Tuesday, June 15, 2010

Story from a Tim Horton's at St Mary's University in Halifax

- Magdalena Jennings 
This happened a few days ago, but I thought I'd share it with you; 
Before our performance at Synod, I spent an afternoon in the cafeteria replying to emails concerning my “normal life” and typing up a monologue that I just couldn’t put my finger on quite yet. I believe, in fact, that it was the day before our performance, and here I was, desperately sorting out potential roommates for my apartment in September and trying to feign some semblance of organization concerning an event at my university in October, while trying to figure out why it was that I couldn’t memorize, or even fully understand the monologue I had written, and which I had to perform the next day. In short, I was getting very, very stressed. Father Elliot Siteman was just returning from the afternoon service, and caught sight of my distressed visage. 

Father Elliot: Magdalena, are you okay?
Me: Yes.
FE: You look stressed.
Me: Well, I am, a bit. I mean, I am stressed, but I am okay.
FE: gestures to his bag. I’ve got Jesus in my bag.
Me: What?
FE takes out a bottle of wine, a silver chalice, and some wafers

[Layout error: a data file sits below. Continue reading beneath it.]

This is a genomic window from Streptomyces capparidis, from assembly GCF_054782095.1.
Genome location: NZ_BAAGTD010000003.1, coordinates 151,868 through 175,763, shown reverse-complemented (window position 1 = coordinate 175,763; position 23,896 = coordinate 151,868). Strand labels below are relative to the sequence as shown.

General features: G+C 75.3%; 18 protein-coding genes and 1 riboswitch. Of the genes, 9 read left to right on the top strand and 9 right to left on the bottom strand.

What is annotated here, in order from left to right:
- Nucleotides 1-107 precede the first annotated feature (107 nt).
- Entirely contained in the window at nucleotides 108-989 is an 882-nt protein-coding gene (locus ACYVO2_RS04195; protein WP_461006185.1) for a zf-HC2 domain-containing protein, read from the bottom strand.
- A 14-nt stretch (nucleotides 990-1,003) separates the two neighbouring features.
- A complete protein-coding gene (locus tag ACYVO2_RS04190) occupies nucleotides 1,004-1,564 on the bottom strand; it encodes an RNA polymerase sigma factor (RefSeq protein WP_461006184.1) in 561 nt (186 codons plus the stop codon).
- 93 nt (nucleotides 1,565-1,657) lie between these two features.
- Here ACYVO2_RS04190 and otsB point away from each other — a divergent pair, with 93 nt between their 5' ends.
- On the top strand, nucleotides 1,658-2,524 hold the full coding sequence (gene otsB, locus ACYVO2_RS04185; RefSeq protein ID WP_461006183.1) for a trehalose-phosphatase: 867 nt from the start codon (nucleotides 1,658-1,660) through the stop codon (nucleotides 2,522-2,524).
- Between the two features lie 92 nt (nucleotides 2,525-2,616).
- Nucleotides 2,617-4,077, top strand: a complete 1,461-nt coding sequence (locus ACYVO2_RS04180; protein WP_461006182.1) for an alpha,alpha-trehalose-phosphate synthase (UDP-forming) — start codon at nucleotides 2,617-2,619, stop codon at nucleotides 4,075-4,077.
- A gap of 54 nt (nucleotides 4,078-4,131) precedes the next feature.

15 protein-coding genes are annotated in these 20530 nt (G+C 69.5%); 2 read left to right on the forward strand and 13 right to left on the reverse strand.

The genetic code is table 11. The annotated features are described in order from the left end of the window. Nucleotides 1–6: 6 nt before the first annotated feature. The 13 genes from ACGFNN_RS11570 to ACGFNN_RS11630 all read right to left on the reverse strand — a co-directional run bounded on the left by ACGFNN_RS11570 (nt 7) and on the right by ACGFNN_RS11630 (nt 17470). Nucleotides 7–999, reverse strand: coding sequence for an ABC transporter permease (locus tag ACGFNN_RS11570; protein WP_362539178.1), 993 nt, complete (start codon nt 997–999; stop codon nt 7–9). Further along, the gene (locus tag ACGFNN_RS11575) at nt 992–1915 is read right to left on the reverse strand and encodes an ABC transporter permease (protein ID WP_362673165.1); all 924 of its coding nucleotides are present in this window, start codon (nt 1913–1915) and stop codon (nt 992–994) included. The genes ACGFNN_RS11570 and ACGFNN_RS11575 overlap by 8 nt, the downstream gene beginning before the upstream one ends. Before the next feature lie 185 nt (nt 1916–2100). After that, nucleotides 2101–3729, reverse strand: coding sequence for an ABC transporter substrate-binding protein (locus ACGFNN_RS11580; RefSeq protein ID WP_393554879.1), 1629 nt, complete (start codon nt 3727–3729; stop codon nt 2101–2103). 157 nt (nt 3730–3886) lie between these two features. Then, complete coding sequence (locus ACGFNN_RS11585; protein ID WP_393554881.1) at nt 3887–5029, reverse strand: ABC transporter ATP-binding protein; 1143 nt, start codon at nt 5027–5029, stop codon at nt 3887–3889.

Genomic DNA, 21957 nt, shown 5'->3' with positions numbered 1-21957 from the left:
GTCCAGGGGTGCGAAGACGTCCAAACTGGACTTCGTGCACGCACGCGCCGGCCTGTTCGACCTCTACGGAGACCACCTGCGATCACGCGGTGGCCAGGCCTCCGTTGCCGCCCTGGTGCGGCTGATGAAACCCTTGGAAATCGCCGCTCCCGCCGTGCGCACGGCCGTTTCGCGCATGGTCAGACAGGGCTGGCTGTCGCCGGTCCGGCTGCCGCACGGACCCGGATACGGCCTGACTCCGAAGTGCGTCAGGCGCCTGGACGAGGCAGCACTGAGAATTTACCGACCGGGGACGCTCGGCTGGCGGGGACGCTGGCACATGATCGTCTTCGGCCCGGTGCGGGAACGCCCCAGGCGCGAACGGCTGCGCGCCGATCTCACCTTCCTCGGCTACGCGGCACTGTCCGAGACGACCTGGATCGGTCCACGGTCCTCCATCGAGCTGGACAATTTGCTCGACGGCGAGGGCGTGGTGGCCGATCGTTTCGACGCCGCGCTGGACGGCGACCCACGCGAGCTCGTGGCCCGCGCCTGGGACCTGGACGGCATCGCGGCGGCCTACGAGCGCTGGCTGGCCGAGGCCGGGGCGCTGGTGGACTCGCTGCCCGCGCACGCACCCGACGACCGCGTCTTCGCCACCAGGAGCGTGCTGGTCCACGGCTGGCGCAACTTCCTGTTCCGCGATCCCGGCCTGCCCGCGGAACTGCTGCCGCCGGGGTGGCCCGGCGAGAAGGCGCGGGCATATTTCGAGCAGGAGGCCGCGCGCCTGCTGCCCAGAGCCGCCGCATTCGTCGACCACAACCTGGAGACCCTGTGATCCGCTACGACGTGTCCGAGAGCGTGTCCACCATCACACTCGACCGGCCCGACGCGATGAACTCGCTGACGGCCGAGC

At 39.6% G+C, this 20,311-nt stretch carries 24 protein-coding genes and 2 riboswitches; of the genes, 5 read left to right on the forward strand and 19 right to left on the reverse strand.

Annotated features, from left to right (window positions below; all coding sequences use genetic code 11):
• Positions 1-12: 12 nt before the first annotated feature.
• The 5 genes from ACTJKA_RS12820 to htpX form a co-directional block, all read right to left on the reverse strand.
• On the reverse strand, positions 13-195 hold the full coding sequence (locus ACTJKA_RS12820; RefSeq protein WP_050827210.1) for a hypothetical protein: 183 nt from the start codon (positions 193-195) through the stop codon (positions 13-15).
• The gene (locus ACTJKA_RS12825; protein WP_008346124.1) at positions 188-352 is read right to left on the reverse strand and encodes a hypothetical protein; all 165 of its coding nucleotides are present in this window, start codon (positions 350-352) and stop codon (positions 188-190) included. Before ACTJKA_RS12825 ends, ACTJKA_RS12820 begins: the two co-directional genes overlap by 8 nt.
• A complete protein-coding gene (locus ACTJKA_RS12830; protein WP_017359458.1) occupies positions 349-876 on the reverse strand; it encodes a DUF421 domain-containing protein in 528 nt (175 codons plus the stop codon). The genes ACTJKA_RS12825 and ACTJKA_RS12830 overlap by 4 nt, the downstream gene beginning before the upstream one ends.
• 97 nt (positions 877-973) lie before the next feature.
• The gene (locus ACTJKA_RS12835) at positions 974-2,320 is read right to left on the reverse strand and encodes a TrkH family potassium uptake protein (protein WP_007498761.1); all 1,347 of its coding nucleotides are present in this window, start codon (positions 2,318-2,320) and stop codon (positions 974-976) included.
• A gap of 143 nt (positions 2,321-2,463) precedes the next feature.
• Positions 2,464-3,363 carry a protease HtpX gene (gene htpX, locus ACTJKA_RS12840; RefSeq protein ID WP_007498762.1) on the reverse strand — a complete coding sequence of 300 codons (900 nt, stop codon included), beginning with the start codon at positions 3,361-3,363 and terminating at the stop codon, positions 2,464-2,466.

Me: Oh.
FE: Would you like to take communion?
Me: What, now?
FE: Yep.
Me: Okay... well.... let me close my laptop.
FE performs communion, with all the proper prayers. People in the cafeteria alternately stare and ignore. Me is at first very amused (perhaps too amused) but forces a straight face.
FE: There. Didn’t that make you feel better?
Basically, it did. And at first I thought it was silly (who ever heard of communion in a cafeteria?, and besides, it was the first time anyone had served me communion privately), but when I thought about it – this is what communion is about, right? It is about bringing love to those who are in need, who feel they are drowning, who need a hand, no matter how petty the matter is. We are there for each other because we belong together, and we all need to stay healthy and happy. Taking communion in the cafeteria was for me a symbol that someone cared, and that brought a calm within me. Thank you, Elliot. The monologue sorted itself out quite easily afterwards.
This is Elliott.  He doesn't always carry around consecrated communion elements in a bag, but when he does, he'll share it with you anywhere!


  1. You are most welcome Magdalena. With tears flowing down my face, tears of joy, I am so very glad that God prodded me to offer you the presence of Jesus at that moment. Your monologue was brilliant, and so are you.

  2. P.S. I probably would not have said "take your communion" I'm sure I would have asked if you wanted to "make your communion". For me there's a big difference. But either way I'm overjoyed it fed your soul!